Ah, wouldn't have guessed that Tojiro's knifes use higher quality steel (especially given the price difference of the Gyuto). The different steel probably explains the difference in weight. I figured that they weren't solid wood, but the Tojiro handles still look a little sad. But that's just optical so shouldn't play a big role in the decision process. Will have to do some more comparing.
post #155 of 291
I don't want to say higher quality, because I don't personally think vg-10 steel is any better than the vg-1 Mac uses (generally believed, they are mum on it.) VG-10 can be made a bit harder, but it chips more easily, and as I said, just because somebody who is a really good sharpener can get it marginally sharper doesn't mean that you can or that the difference makes any difference at all.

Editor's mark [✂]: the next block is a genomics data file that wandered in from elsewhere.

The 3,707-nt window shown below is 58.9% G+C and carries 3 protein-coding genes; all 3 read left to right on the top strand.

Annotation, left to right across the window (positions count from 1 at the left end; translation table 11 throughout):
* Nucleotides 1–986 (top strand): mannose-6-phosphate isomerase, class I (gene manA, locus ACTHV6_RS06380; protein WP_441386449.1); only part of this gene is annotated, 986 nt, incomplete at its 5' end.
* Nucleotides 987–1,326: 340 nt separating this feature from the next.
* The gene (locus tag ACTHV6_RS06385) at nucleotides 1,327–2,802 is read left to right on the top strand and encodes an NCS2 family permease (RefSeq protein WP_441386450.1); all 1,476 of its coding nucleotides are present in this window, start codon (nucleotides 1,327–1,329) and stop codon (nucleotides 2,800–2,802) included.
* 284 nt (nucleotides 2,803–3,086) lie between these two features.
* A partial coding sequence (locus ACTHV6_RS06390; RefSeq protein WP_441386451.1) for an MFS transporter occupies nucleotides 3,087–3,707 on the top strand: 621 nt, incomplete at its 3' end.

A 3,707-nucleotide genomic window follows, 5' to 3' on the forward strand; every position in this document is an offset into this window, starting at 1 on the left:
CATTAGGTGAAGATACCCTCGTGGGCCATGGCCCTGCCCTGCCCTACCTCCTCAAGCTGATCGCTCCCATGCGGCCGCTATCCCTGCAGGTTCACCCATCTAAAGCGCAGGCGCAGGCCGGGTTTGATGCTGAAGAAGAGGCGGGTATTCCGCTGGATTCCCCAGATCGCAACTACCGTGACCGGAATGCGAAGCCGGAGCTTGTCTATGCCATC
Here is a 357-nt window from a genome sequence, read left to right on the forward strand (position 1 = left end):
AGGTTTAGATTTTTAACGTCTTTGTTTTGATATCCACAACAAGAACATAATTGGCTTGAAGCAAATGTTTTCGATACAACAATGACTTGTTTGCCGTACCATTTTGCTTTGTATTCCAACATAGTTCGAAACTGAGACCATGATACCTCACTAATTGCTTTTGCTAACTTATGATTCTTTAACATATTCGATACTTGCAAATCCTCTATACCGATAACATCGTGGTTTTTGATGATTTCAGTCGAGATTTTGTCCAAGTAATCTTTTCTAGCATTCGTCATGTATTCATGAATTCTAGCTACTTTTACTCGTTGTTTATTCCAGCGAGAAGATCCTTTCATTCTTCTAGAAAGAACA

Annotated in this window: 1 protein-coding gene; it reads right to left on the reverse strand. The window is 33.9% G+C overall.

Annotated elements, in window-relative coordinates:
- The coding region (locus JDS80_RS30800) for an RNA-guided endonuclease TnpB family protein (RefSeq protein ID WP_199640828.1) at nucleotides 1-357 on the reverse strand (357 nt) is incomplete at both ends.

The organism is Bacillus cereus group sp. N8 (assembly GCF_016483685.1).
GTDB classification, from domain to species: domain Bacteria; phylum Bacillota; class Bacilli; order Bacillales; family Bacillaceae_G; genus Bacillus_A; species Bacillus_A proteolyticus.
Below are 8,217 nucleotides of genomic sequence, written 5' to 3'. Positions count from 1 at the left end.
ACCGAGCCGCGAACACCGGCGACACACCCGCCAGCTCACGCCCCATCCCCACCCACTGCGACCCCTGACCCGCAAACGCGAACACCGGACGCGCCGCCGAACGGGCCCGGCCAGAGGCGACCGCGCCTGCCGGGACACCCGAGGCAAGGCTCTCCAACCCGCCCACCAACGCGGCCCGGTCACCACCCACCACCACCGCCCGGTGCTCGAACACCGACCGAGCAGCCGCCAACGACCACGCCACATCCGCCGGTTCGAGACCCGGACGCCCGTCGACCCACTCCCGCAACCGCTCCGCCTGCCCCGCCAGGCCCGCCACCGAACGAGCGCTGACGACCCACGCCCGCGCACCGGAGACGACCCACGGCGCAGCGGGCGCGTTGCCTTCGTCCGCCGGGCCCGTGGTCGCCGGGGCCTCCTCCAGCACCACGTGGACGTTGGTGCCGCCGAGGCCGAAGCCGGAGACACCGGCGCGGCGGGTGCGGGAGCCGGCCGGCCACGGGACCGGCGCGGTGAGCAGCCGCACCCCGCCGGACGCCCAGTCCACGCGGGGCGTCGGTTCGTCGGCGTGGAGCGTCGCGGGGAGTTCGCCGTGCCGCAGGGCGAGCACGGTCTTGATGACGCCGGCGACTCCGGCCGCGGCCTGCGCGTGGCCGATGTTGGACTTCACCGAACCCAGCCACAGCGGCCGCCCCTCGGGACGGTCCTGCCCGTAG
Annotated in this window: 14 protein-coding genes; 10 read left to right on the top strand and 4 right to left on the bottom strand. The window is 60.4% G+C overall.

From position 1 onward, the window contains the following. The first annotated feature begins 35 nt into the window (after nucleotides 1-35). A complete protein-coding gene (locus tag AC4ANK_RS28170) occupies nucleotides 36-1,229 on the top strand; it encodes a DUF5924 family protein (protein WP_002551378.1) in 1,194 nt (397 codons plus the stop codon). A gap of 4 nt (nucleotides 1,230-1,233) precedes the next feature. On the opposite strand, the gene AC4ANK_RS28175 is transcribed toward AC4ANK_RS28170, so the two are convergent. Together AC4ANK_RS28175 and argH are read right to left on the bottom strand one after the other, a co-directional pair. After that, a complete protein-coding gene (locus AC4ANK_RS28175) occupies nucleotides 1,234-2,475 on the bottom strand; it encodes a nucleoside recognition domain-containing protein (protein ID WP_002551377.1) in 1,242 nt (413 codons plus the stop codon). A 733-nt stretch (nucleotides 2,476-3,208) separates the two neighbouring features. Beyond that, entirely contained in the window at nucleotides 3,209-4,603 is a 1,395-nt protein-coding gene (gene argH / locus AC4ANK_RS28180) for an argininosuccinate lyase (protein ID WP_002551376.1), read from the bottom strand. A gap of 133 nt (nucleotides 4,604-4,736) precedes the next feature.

post #156 of 291
I understand, It was supposed to read "higher quality". Thanks. smile.gif
post #157 of 291
Quote:
Originally Posted by Huntsman View Post


I thought that the Hamon resulted not from different steel, rather from differential heat treatment.

Quote:
Originally Posted by itsstillmatt View Post

I think this is right because honyaki knives have a hamon line and are monosteel. Most Japanese knives are clad, though, and the edge material usually has a pretty distinct line.

(...)

Whoops, thanks for the correction.
post #158 of 291
Can we expect an update on the knife situation?

I'm on my way out to grab the Wust Ikon chef's '10. Handled that and the Shun Classic and I'm just not proficient enough to notice a significant difference- going with the cheaper of the two.
post #159 of 291